DALLAS — SMU is halfway to potential perfection in Hall of Fame coach Larry Brown’s fourth season and in the top 10 for the first time in 30 years.
Yet, the No. 10 Mustangs know there will be no return to the NCAA Tournament, even if they keep it up and do something “crazy special” like win all their games.
“This is it. We’ve got 15 games left and our season’s over,” said senior forward Markus Kennedy. “We know there’s nothing else after that, so why not just give it our all. There’s no reason to save anything.”
Because of NCAA penalties handed down last fall, SMU (15-0, 4-0 AAC) is banned from the postseason and will play only its 30 regular-season games a year after its first NCAA Tournament appearance since 1993. The sanctions included Brown missing the first nine games.
The Mustangs are also playing with only seven scholarship players with Keith Frazier away from the team for personal reasons.
“They’ve overcome all that and they’re doing what we said the first day. The only way we can turn this negative into a positive is to do something crazy special,” associate head coach Tim Jankovich said. “Obviously, they are really trying to do that.”
Jankovich, who led the team when Brown was suspended and again when the 75-year-old coach missed the second half of their last game after feeling dizzy, said the best start in school history has been a bit surreal. But he described the players as very focused and competitive.
“We’ve got one goal, and that’s to finish the season undefeated to prove to ourselves and everyone else in the world that we are one of the best teams,” junior guard Sterling Brown said.
The Mustangs, who play five of their next seven games on the road, moved up five spots to No. 10 in the Top 25 on Monday — their first time in the top 10 since February 1985. They have been ranked that high only two other times, in 1955-56 when they went to their only Final Four and then again the next season.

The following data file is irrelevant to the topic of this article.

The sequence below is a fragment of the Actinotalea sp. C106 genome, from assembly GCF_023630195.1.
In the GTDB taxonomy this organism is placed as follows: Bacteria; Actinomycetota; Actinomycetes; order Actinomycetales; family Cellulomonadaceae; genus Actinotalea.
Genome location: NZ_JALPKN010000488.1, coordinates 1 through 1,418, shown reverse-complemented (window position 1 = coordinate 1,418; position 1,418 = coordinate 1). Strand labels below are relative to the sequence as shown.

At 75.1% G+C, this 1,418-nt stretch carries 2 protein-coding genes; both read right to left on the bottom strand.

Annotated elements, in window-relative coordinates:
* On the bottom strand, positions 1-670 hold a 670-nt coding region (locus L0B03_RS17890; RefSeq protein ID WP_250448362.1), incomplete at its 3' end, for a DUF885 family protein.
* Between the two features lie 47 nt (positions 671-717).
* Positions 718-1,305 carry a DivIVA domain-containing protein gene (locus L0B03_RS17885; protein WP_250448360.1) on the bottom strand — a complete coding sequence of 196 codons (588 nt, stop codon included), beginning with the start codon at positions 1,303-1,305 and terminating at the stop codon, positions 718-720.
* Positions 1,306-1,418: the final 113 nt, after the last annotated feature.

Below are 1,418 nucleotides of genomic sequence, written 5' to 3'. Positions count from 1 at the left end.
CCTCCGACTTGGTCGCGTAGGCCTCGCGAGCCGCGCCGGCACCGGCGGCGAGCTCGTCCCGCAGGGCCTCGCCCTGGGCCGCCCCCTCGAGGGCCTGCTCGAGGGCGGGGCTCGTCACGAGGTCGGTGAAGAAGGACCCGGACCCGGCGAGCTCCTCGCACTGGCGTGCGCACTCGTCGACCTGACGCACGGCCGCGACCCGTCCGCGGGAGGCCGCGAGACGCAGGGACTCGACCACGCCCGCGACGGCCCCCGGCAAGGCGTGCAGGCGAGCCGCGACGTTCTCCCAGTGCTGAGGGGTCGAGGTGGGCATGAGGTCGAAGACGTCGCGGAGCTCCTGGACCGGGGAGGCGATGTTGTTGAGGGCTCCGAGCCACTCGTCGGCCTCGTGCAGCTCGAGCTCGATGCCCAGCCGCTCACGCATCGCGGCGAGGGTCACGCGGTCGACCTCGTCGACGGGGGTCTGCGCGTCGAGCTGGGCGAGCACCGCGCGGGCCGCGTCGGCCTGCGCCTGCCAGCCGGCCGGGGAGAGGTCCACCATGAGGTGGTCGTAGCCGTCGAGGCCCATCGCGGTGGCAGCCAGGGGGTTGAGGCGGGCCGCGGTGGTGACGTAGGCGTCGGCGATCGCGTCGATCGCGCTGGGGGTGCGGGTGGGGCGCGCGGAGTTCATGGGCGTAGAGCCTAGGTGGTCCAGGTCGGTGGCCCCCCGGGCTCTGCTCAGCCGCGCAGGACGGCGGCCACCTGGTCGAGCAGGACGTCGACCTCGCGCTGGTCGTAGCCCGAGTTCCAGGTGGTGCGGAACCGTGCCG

“I’m really proud. We were hopeful we could someday be a Top 25 team,” Larry Brown said. “We’ve got a lot of games to go, and you look at our bench, it’s going to be difficult. With eight (players), I think you can really manage. Seven? You’ve got to be really, really lucky.”
Along with Frazier’s absence, a freshman guard decided to transfer, junior guard Ben Emelogu (knee, back injuries) is sitting out the season and Duke transfer Semi Ojeleye opted to redshirt instead of playing only a half this season. SMU added two walk-on practice players last week.
With no tourneys, the Mustangs have had to look for their excitement in the regular season. Senior point guard Nic Moore made two 3-pointers when the Mustangs overcame a seven-point deficit in the final 3:40 to beat Cincinnati last week, three days before a 15-point win over UCF. They play Wednesday at East Carolina.
“Coach Jank, he talked real big about making them remember us now, and talk about us now because come March they aren’t going to be talking about us,” said Kennedy, who has played despite re-aggravating an ankle injury.
SMU hadn’t been ranked in 29 years before breaking into the Top 25 in 2014, a month before hosting a watch party for the NCAA Tournament selection show — and then getting left out of the field. The Mustangs instead were the NIT runner-up after being the No. 1 seed.
There was no campus watch party last March, when the Mustangs did get an NCAA berth. But the AAC champions lost their opening game after a goaltending call in the closing seconds against UCLA.
Before this season, the NCAA handed down sanctions following an investigation that included a look into online course work for Frazier before his enrollment into SMU. The preseason AAC favorite can’t play in the conference tournament, either.
“Ever since we had that celebration when we didn’t get into the tournament, it’s been one thing after the other that you couldn’t predict, and yet they’ve really hung together and it’s great. It’s neat to be part of it,” Brown said. “I’m just worried personally that there’s so many obstacles out there that it’s going to be really, really a challenge to keep this thing going. But we’ll try.”